Tax-Induced Inequalities in the Sharing Economy
40 Pages Posted: 23 May 2019 Last revised: 25 Jun 2020
Date Written: June 24, 2020
The growth of sharing economy marketplaces like Airbnb has generated discussions on their socioeconomic impact and lack of regulation. As a result, most major cities in the United States have started to charge an "occupancy tax'" (which is common for hotels) to Airbnb bookings. In this study, we investigate the effects of the occupancy tax policy on Airbnb listings, using a combination of a generalized causal forest methodology and a difference-in-differences framework. Further, given the considerable variety among listings on Airbnb, we also estimate the heterogeneous treatment effects of the tax. One key finding is that the tax reduces listing revenues substantially, but Airbnb hosts are reluctant to respond by reducing the listing prices. A second important result is that the tax policy is more favorable to commercial hosts with multiple properties or entire-space ("target'') listings, versus residential hosts with single shared-space ("non-target'') listings. We further show evidence that this heterogeneous treatment effect is caused by customers' discriminatory tax aversion against residential hosts. Stemming from these empirical results we prescribe how hosts should optimally set prices in response to the occupancy tax and also identify the discriminatory tax rates that would equalize the tax's effect across target and non-target listings.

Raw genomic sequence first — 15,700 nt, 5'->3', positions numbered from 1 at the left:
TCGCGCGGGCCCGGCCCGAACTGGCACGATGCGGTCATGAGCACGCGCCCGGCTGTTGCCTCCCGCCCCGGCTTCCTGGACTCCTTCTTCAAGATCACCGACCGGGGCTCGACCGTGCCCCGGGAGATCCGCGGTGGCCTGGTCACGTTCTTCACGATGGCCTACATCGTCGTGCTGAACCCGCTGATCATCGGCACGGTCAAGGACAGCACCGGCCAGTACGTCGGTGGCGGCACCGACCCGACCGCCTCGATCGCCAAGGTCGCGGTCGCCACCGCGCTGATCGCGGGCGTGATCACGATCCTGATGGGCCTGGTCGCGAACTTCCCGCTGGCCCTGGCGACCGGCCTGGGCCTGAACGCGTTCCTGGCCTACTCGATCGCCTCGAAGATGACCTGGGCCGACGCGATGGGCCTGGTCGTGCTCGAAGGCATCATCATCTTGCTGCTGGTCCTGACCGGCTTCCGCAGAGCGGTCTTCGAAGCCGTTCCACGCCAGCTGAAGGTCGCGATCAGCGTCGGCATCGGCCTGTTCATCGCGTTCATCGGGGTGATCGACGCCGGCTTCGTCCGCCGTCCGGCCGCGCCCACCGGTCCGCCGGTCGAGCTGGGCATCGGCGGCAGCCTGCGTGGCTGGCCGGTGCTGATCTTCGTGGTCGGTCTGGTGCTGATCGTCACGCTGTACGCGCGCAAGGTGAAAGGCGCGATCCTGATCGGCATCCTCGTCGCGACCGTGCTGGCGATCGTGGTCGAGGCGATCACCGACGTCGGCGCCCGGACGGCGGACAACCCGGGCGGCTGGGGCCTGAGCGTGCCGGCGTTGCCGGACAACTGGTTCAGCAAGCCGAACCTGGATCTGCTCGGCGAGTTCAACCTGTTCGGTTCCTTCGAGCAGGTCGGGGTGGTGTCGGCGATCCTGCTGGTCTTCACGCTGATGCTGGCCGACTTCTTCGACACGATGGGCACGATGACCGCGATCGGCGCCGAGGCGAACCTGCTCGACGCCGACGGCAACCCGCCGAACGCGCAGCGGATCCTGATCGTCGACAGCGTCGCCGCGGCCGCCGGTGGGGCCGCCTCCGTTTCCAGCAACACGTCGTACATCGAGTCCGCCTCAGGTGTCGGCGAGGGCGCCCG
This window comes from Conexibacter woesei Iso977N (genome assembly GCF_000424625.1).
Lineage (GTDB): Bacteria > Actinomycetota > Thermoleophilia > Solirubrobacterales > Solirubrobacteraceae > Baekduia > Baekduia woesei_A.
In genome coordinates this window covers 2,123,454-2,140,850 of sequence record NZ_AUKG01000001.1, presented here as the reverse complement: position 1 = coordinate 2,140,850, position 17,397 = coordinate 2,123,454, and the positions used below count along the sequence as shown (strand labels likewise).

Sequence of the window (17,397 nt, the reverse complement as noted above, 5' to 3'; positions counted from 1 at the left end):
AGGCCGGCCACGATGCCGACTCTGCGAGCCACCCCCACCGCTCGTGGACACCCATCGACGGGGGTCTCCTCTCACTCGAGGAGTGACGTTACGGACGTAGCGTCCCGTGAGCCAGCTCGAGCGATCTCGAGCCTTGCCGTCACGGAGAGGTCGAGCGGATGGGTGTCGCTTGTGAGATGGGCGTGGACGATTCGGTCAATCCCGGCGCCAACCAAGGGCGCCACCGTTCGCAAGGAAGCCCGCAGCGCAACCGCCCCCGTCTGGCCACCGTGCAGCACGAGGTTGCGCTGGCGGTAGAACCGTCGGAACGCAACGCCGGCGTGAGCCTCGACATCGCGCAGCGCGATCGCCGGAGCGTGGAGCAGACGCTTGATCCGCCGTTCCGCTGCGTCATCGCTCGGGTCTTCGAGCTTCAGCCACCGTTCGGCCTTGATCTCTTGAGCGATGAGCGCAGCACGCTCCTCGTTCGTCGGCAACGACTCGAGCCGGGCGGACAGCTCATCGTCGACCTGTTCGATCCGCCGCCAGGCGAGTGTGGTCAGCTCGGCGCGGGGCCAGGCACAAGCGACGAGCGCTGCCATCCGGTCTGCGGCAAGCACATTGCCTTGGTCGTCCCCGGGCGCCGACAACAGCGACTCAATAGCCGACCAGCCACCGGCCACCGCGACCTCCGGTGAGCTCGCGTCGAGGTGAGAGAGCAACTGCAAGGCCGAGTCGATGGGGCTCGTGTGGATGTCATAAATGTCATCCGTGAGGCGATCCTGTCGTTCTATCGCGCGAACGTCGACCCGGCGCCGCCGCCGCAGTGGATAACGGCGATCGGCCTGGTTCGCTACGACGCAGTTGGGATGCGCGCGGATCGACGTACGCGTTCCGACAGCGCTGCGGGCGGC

Keywords: sharing economy, Airbnb, tax, machine learning, causal forest, difference-in-differences
JEL Classification: C23, D04, H23, L83
Suggested Citation: Suggested Citation